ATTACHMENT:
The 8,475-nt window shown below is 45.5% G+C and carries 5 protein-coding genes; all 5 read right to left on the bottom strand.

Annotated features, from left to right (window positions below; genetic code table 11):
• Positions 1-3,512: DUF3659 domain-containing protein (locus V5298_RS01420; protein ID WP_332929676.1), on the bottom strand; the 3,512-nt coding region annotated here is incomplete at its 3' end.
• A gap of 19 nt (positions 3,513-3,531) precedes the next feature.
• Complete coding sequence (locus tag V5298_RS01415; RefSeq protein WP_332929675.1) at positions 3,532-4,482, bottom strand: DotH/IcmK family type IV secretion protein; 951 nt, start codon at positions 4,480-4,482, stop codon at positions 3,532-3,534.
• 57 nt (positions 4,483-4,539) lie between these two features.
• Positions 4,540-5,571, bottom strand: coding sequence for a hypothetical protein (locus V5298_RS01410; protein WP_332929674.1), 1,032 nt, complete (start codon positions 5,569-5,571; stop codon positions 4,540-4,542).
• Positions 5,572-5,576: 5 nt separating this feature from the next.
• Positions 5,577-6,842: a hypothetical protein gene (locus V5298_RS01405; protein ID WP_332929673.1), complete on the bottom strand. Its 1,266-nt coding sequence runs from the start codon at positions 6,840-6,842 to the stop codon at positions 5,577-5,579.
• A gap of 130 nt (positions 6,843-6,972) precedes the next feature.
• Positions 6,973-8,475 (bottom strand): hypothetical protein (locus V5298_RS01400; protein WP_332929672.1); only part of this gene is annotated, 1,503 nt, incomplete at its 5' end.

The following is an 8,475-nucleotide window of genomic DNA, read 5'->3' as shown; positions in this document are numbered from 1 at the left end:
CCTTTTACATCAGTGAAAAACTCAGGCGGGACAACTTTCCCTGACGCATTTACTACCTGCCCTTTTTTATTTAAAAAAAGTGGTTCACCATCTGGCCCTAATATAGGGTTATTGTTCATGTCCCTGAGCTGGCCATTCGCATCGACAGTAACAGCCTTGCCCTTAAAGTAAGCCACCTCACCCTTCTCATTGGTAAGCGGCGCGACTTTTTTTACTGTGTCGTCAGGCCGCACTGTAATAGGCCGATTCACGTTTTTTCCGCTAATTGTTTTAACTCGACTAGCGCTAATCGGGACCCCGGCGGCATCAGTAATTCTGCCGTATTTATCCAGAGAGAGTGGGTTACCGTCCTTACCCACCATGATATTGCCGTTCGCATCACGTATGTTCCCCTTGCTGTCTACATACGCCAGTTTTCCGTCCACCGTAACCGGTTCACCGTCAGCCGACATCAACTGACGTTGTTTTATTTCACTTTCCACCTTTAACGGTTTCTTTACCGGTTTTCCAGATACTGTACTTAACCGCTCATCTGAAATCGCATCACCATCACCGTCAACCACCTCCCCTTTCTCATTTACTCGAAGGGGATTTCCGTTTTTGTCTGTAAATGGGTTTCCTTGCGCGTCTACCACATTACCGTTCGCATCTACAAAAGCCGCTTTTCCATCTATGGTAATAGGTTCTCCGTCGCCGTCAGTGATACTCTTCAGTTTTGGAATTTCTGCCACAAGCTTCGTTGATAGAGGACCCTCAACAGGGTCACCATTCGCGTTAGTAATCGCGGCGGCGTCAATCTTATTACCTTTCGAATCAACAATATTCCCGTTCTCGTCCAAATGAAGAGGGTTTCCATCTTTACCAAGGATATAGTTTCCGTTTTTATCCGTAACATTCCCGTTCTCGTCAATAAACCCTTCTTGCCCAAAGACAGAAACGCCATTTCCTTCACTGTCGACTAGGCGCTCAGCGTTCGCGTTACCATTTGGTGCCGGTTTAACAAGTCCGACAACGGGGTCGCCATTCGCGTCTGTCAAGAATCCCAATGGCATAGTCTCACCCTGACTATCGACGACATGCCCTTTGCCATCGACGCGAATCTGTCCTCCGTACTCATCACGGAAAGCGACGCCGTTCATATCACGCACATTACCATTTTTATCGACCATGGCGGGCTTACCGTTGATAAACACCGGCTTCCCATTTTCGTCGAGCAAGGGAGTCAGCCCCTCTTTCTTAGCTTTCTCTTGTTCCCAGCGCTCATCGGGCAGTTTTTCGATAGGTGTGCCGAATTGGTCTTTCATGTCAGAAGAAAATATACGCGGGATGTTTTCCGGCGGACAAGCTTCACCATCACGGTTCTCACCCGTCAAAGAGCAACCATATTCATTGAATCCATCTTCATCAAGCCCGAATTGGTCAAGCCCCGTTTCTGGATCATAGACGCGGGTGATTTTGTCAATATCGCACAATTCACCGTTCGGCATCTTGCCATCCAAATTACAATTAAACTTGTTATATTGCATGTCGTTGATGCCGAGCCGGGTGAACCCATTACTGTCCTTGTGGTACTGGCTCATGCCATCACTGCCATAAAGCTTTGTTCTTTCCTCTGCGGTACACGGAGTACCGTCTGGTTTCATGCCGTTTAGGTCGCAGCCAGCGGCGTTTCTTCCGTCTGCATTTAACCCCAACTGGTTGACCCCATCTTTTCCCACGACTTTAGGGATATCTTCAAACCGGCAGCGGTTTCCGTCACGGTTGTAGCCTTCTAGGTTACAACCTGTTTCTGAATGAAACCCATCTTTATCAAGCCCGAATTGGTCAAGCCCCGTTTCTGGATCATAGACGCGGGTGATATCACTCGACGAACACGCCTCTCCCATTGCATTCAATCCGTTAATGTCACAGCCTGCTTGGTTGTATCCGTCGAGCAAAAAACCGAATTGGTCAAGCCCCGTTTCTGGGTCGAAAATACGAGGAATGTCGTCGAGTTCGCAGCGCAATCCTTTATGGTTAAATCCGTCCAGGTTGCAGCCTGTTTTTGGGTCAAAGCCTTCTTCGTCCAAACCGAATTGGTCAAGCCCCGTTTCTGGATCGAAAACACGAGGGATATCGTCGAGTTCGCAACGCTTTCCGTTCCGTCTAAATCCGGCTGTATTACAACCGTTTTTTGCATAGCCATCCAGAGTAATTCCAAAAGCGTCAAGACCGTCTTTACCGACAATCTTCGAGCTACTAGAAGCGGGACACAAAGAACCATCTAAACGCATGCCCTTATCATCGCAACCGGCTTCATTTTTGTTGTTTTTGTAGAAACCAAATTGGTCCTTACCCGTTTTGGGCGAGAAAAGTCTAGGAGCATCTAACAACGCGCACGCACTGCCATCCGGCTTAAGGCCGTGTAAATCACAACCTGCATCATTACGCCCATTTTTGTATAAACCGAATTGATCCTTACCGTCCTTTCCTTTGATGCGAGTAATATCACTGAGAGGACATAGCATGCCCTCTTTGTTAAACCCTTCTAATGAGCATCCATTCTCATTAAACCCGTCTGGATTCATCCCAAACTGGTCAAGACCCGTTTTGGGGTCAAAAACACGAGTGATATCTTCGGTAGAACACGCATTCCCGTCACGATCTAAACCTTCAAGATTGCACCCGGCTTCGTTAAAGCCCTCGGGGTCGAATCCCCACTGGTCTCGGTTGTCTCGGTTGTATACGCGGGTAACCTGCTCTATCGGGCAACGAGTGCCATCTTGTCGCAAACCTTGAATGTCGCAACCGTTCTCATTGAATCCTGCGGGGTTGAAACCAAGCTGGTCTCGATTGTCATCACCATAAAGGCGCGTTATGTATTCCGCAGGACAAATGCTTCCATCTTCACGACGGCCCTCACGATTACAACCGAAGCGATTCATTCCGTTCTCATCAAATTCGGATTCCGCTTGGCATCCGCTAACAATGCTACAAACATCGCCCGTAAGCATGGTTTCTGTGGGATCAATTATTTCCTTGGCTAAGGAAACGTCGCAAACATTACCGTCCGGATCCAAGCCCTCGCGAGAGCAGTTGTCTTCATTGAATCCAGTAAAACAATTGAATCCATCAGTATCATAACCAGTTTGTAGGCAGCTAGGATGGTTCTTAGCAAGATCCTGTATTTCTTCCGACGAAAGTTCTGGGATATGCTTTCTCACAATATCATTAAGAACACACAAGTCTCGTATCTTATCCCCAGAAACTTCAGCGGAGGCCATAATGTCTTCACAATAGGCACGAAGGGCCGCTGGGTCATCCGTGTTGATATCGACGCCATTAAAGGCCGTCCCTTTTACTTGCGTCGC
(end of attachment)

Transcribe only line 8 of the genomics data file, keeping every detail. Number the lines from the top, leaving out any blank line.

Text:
• Positions 5,572-5,576: 5 nt separating this feature from the next.